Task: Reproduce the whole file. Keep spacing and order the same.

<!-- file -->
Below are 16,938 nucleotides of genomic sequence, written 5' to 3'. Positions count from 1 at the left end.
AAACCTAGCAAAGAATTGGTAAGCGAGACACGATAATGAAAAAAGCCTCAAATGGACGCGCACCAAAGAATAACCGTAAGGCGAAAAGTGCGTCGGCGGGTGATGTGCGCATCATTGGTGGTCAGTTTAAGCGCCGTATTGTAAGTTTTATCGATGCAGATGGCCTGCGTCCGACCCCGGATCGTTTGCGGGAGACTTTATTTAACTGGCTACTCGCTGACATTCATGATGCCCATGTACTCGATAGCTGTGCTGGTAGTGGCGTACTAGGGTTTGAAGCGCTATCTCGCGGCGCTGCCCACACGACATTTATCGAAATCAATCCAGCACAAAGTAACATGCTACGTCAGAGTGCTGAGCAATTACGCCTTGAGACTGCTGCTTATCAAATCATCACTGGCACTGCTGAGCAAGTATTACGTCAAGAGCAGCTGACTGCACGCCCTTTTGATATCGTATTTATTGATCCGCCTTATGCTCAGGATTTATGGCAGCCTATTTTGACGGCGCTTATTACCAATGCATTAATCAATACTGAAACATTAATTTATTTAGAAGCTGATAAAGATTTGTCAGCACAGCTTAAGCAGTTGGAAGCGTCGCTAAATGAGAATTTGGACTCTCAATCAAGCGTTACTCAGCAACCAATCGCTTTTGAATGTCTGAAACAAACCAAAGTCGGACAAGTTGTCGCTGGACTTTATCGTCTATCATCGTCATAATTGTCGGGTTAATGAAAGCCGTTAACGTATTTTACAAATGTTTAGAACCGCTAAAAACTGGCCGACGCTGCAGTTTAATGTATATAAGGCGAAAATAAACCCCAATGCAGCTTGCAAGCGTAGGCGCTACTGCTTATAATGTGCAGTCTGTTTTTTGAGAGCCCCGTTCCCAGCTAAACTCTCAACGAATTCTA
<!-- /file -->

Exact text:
Below are 16,938 nucleotides of genomic sequence, written 5' to 3'. Positions count from 1 at the left end.
AAACCTAGCAAAGAATTGGTAAGCGAGACACGATAATGAAAAAAGCCTCAAATGGACGCGCACCAAAGAATAACCGTAAGGCGAAAAGTGCGTCGGCGGGTGATGTGCGCATCATTGGTGGTCAGTTTAAGCGCCGTATTGTAAGTTTTATCGATGCAGATGGCCTGCGTCCGACCCCGGATCGTTTGCGGGAGACTTTATTTAACTGGCTACTCGCTGACATTCATGATGCCCATGTACTCGATAGCTGTGCTGGTAGTGGCGTACTAGGGTTTGAAGCGCTATCTCGCGGCGCTGCCCACACGACATTTATCGAAATCAATCCAGCACAAAGTAACATGCTACGTCAGAGTGCTGAGCAATTACGCCTTGAGACTGCTGCTTATCAAATCATCACTGGCACTGCTGAGCAAGTATTACGTCAAGAGCAGCTGACTGCACGCCCTTTTGATATCGTATTTATTGATCCGCCTTATGCTCAGGATTTATGGCAGCCTATTTTGACGGCGCTTATTACCAATGCATTAATCAATACTGAAACATTAATTTATTTAGAAGCTGATAAAGATTTGTCAGCACAGCTTAAGCAGTTGGAAGCGTCGCTAAATGAGAATTTGGACTCTCAATCAAGCGTTACTCAGCAACCAATCGCTTTTGAATGTCTGAAACAAACCAAAGTCGGACAAGTTGTCGCTGGACTTTATCGTCTATCATCGTCATAATTGTCGGGTTAATGAAAGCCGTTAACGTATTTTACAAATGTTTAGAACCGCTAAAAACTGGCCGACGCTGCAGTTTAATGTATATAAGGCGAAAATAAACCCCAATGCAGCTTGCAAGCGTAGGCGCTACTGCTTATAATGTGCAGTCTGTTTTTTGAGAGCCCCGTTCCCAGCTAAACTCTCAACGAATTCTA